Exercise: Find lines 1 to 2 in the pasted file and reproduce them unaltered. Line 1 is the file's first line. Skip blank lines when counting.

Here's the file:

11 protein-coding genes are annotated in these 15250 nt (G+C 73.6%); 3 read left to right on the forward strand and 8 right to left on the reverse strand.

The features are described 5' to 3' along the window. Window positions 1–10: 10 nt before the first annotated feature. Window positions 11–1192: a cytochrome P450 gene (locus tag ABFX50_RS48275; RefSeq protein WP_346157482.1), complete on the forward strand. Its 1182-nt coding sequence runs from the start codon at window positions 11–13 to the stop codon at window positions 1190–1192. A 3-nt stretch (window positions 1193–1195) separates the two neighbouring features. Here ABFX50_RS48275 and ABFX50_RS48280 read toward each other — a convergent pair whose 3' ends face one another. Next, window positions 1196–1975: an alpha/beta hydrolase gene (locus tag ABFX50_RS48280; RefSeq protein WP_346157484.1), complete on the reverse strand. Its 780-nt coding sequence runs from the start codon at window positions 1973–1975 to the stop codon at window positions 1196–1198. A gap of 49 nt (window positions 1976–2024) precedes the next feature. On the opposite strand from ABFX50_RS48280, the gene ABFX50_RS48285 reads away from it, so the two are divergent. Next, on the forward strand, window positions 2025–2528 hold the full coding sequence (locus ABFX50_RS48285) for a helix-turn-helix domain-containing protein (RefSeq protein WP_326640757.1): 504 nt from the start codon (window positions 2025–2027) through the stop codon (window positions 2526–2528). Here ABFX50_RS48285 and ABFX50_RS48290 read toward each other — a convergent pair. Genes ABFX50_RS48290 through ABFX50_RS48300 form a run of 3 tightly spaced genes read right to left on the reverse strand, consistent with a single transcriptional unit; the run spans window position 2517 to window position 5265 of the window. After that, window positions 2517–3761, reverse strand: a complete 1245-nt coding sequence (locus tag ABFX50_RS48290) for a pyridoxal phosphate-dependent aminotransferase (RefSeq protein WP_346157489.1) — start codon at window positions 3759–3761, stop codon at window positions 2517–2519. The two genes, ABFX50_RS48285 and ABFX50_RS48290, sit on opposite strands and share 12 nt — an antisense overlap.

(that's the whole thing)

11 protein-coding genes are annotated in these 15250 nt (G+C 73.6%); 3 read left to right on the forward strand and 8 right to left on the reverse strand.

The features are described 5' to 3' along the window. Window positions 1–10: 10 nt before the first annotated feature. Window positions 11–1192: a cytochrome P450 gene (locus tag ABFX50_RS48275; RefSeq protein WP_346157482.1), complete on the forward strand. Its 1182-nt coding sequence runs from the start codon at window positions 11–13 to the stop codon at window positions 1190–1192. A 3-nt stretch (window positions 1193–1195) separates the two neighbouring features. Here ABFX50_RS48275 and ABFX50_RS48280 read toward each other — a convergent pair whose 3' ends face one another. Next, window positions 1196–1975: an alpha/beta hydrolase gene (locus tag ABFX50_RS48280; RefSeq protein WP_346157484.1), complete on the reverse strand. Its 780-nt coding sequence runs from the start codon at window positions 1973–1975 to the stop codon at window positions 1196–1198. A gap of 49 nt (window positions 1976–2024) precedes the next feature. On the opposite strand from ABFX50_RS48280, the gene ABFX50_RS48285 reads away from it, so the two are divergent. Next, on the forward strand, window positions 2025–2528 hold the full coding sequence (locus ABFX50_RS48285) for a helix-turn-helix domain-containing protein (RefSeq protein WP_326640757.1): 504 nt from the start codon (window positions 2025–2027) through the stop codon (window positions 2526–2528). Here ABFX50_RS48285 and ABFX50_RS48290 read toward each other — a convergent pair. Genes ABFX50_RS48290 through ABFX50_RS48300 form a run of 3 tightly spaced genes read right to left on the reverse strand, consistent with a single transcriptional unit; the run spans window position 2517 to window position 5265 of the window. After that, window positions 2517–3761, reverse strand: a complete 1245-nt coding sequence (locus tag ABFX50_RS48290) for a pyridoxal phosphate-dependent aminotransferase (RefSeq protein WP_346157489.1) — start codon at window positions 3759–3761, stop codon at window positions 2517–2519. The two genes, ABFX50_RS48285 and ABFX50_RS48290, sit on opposite strands and share 12 nt — an antisense overlap.